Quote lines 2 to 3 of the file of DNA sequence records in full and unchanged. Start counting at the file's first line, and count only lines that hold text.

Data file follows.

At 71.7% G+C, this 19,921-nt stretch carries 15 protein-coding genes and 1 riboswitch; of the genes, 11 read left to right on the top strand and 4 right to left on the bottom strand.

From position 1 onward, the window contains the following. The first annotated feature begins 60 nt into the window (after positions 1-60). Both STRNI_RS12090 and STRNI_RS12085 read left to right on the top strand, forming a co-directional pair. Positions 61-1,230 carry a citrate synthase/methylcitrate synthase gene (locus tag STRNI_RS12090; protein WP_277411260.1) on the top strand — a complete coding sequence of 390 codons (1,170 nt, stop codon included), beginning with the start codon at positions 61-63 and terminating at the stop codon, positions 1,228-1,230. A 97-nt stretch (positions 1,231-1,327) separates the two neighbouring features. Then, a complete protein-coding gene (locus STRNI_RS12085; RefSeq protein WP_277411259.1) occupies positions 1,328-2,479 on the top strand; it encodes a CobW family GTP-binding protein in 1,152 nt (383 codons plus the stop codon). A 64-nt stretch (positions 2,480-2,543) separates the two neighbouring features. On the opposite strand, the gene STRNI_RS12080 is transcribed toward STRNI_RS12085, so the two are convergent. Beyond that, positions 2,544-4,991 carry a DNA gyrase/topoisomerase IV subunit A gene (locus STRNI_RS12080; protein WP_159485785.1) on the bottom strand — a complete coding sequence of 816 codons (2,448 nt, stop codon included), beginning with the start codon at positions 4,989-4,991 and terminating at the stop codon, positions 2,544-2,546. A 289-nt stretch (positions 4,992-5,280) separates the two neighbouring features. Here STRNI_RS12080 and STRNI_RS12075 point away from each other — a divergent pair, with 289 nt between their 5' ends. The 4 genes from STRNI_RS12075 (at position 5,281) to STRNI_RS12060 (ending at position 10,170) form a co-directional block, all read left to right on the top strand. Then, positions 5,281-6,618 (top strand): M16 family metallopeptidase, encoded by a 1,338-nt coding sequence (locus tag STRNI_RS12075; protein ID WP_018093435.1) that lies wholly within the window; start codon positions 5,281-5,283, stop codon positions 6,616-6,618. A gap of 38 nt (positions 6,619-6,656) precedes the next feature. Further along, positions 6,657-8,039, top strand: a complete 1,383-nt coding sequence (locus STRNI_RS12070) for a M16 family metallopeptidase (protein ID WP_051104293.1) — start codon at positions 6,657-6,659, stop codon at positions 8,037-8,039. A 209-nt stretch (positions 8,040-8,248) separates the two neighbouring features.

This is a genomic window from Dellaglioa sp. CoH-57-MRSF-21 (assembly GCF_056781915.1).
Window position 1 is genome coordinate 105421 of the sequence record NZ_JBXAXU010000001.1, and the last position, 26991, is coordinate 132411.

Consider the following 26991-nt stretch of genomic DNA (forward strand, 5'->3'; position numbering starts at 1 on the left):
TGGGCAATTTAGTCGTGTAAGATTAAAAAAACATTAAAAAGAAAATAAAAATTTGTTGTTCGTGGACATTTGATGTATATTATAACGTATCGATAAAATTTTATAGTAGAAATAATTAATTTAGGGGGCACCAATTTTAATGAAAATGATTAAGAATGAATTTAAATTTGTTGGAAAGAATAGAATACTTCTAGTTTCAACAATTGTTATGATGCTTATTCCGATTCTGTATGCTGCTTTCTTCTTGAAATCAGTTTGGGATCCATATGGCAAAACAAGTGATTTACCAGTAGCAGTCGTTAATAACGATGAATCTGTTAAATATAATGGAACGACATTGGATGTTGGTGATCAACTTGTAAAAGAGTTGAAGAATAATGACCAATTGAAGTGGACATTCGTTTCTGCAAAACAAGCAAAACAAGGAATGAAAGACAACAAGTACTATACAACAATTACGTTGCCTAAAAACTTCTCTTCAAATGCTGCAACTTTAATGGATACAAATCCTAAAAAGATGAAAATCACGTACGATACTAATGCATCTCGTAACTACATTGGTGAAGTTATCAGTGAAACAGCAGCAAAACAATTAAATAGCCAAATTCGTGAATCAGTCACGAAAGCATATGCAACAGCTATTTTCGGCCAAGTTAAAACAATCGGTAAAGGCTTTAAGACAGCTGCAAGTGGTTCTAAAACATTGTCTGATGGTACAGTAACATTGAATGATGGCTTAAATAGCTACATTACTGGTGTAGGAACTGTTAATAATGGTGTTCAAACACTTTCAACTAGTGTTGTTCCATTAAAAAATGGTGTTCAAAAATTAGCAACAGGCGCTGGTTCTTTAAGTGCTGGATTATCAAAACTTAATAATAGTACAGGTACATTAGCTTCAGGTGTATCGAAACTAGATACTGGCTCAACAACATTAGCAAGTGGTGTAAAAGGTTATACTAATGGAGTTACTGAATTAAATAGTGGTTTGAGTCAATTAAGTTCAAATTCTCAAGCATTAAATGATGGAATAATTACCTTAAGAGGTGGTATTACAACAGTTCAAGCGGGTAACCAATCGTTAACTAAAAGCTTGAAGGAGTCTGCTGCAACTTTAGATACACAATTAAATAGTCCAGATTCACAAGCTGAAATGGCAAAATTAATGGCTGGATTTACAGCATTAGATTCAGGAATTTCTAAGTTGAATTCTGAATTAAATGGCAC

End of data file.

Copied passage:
From position 1 onward, the window contains the following. The first annotated feature begins 60 nt into the window (after positions 1-60). Both STRNI_RS12090 and STRNI_RS12085 read left to right on the top strand, forming a co-directional pair. Positions 61-1,230 carry a citrate synthase/methylcitrate synthase gene (locus tag STRNI_RS12090; protein WP_277411260.1) on the top strand — a complete coding sequence of 390 codons (1,170 nt, stop codon included), beginning with the start codon at positions 61-63 and terminating at the stop codon, positions 1,228-1,230. A 97-nt stretch (positions 1,231-1,327) separates the two neighbouring features. Then, a complete protein-coding gene (locus STRNI_RS12085; RefSeq protein WP_277411259.1) occupies positions 1,328-2,479 on the top strand; it encodes a CobW family GTP-binding protein in 1,152 nt (383 codons plus the stop codon). A 64-nt stretch (positions 2,480-2,543) separates the two neighbouring features. On the opposite strand, the gene STRNI_RS12080 is transcribed toward STRNI_RS12085, so the two are convergent. Beyond that, positions 2,544-4,991 carry a DNA gyrase/topoisomerase IV subunit A gene (locus STRNI_RS12080; protein WP_159485785.1) on the bottom strand — a complete coding sequence of 816 codons (2,448 nt, stop codon included), beginning with the start codon at positions 4,989-4,991 and terminating at the stop codon, positions 2,544-2,546. A 289-nt stretch (positions 4,992-5,280) separates the two neighbouring features. Here STRNI_RS12080 and STRNI_RS12075 point away from each other — a divergent pair, with 289 nt between their 5' ends. The 4 genes from STRNI_RS12075 (at position 5,281) to STRNI_RS12060 (ending at position 10,170) form a co-directional block, all read left to right on the top strand. Then, positions 5,281-6,618 (top strand): M16 family metallopeptidase, encoded by a 1,338-nt coding sequence (locus tag STRNI_RS12075; protein ID WP_018093435.1) that lies wholly within the window; start codon positions 5,281-5,283, stop codon positions 6,616-6,618. A gap of 38 nt (positions 6,619-6,656) precedes the next feature. Further along, positions 6,657-8,039, top strand: a complete 1,383-nt coding sequence (locus STRNI_RS12070) for a M16 family metallopeptidase (protein ID WP_051104293.1) — start codon at positions 6,657-6,659, stop codon at positions 8,037-8,039. A 209-nt stretch (positions 8,040-8,248) separates the two neighbouring features.

This is a genomic window from Dellaglioa sp. CoH-57-MRSF-21 (assembly GCF_056781915.1).